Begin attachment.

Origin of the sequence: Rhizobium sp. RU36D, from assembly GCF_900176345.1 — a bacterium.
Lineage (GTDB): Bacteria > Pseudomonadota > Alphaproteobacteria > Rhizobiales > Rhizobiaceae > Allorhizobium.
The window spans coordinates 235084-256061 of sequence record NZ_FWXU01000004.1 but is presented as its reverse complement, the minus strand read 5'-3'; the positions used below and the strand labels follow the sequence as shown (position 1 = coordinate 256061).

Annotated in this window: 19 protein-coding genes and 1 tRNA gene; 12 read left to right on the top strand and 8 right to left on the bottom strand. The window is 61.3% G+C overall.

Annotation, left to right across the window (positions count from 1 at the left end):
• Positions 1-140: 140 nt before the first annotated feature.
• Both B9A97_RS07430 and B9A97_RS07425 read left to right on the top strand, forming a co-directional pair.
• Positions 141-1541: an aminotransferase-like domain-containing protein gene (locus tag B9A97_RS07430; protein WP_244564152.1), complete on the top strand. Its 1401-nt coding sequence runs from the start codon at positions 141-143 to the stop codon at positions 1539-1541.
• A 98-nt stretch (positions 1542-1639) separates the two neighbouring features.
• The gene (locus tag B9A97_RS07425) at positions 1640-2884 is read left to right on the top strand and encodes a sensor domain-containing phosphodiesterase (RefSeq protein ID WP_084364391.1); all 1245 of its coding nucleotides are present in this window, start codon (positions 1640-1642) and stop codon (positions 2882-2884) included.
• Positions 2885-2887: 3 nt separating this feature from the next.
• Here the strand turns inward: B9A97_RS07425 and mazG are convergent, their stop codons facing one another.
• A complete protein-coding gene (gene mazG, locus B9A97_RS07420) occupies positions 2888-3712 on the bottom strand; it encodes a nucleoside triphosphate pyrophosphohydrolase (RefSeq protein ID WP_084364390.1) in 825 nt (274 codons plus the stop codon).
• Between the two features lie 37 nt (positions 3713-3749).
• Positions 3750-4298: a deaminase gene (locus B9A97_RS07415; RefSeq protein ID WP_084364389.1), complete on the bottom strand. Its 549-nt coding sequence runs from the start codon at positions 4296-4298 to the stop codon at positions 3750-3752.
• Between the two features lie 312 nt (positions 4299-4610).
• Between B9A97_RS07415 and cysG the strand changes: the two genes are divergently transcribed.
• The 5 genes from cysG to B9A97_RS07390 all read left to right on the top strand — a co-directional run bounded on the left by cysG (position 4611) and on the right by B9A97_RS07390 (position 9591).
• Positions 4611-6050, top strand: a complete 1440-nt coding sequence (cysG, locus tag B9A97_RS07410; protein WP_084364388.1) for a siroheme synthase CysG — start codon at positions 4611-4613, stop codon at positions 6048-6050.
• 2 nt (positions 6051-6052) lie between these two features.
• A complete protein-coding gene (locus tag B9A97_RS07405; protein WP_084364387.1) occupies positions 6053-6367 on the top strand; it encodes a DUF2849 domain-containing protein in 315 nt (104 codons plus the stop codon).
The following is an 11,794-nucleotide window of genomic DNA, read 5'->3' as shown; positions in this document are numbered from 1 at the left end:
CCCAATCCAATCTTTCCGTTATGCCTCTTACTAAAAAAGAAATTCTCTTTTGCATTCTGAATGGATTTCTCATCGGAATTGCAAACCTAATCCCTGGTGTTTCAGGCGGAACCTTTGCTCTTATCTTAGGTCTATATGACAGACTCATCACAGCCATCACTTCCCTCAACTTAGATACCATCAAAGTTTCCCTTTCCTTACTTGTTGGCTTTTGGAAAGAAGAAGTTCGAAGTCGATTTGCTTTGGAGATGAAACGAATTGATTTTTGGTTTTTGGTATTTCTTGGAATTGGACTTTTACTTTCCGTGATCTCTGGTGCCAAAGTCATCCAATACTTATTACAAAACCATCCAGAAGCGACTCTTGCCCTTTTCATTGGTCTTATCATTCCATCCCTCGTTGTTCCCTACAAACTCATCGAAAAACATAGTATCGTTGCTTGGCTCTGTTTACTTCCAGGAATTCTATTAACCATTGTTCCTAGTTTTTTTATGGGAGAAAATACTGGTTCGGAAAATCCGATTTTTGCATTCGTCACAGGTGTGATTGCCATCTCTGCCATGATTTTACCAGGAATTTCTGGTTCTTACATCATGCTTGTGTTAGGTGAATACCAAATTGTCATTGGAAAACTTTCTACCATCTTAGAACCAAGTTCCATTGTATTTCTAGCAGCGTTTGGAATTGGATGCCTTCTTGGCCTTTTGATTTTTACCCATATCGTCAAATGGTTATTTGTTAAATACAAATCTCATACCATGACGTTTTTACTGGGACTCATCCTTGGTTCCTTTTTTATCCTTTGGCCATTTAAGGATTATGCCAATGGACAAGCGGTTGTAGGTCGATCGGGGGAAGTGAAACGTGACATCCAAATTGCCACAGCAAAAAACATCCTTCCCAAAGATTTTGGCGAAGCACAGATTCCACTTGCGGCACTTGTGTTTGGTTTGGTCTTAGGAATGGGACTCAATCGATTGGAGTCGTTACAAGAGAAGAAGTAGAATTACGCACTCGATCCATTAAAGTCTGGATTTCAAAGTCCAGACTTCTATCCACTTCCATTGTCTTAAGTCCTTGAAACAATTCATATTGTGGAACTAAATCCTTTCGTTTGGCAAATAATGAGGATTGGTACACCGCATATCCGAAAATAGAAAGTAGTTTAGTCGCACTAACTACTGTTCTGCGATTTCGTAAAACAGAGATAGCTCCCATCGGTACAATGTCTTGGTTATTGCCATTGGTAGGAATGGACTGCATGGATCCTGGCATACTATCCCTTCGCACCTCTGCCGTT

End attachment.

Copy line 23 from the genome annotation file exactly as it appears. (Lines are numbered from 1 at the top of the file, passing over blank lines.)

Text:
CCCAATCCAATCTTTCCGTTATGCCTCTTACTAAAAAAGAAATTCTCTTTTGCATTCTGAATGGATTTCTCATCGGAATTGCAAACCTAATCCCTGGTGTTTCAGGCGGAACCTTTGCTCTTATCTTAGGTCTATATGACAGACTCATCACAGCCATCACTTCCCTCAACTTAGATACCATCAAAGTTTCCCTTTCCTTACTTGTTGGCTTTTGGAAAGAAGAAGTTCGAAGTCGATTTGCTTTGGAGATGAAACGAATTGATTTTTGGTTTTTGGTATTTCTTGGAATTGGACTTTTACTTTCCGTGATCTCTGGTGCCAAAGTCATCCAATACTTATTACAAAACCATCCAGAAGCGACTCTTGCCCTTTTCATTGGTCTTATCATTCCATCCCTCGTTGTTCCCTACAAACTCATCGAAAAACATAGTATCGTTGCTTGGCTCTGTTTACTTCCAGGAATTCTATTAACCATTGTTCCTAGTTTTTTTATGGGAGAAAATACTGGTTCGGAAAATCCGATTTTTGCATTCGTCACAGGTGTGATTGCCATCTCTGCCATGATTTTACCAGGAATTTCTGGTTCTTACATCATGCTTGTGTTAGGTGAATACCAAATTGTCATTGGAAAACTTTCTACCATCTTAGAACCAAGTTCCATTGTATTTCTAGCAGCGTTTGGAATTGGATGCCTTCTTGGCCTTTTGATTTTTACCCATATCGTCAAATGGTTATTTGTTAAATACAAATCTCATACCATGACGTTTTTACTGGGACTCATCCTTGGTTCCTTTTTTATCCTTTGGCCATTTAAGGATTATGCCAATGGACAAGCGGTTGTAGGTCGATCGGGGGAAGTGAAACGTGACATCCAAATTGCCACAGCAAAAAACATCCTTCCCAAAGATTTTGGCGAAGCACAGATTCCACTTGCGGCACTTGTGTTTGGTTTGGTCTTAGGAATGGGACTCAATCGATTGGAGTCGTTACAAGAGAAGAAGTAGAATTACGCACTCGATCCATTAAAGTCTGGATTTCAAAGTCCAGACTTCTATCCACTTCCATTGTCTTAAGTCCTTGAAACAATTCATATTGTGGAACTAAATCCTTTCGTTTGGCAAATAATGAGGATTGGTACACCGCATATCCGAAAATAGAAAGTAGTTTAGTCGCACTAACTACTGTTCTGCGATTTCGTAAAACAGAGATAGCTCCCATCGGTACAATGTCTTGGTTATTGCCATTGGTAGGAATGGACTGCATGGATCCTGGCATACTATCCCTTCGCACCTCTGCCGTT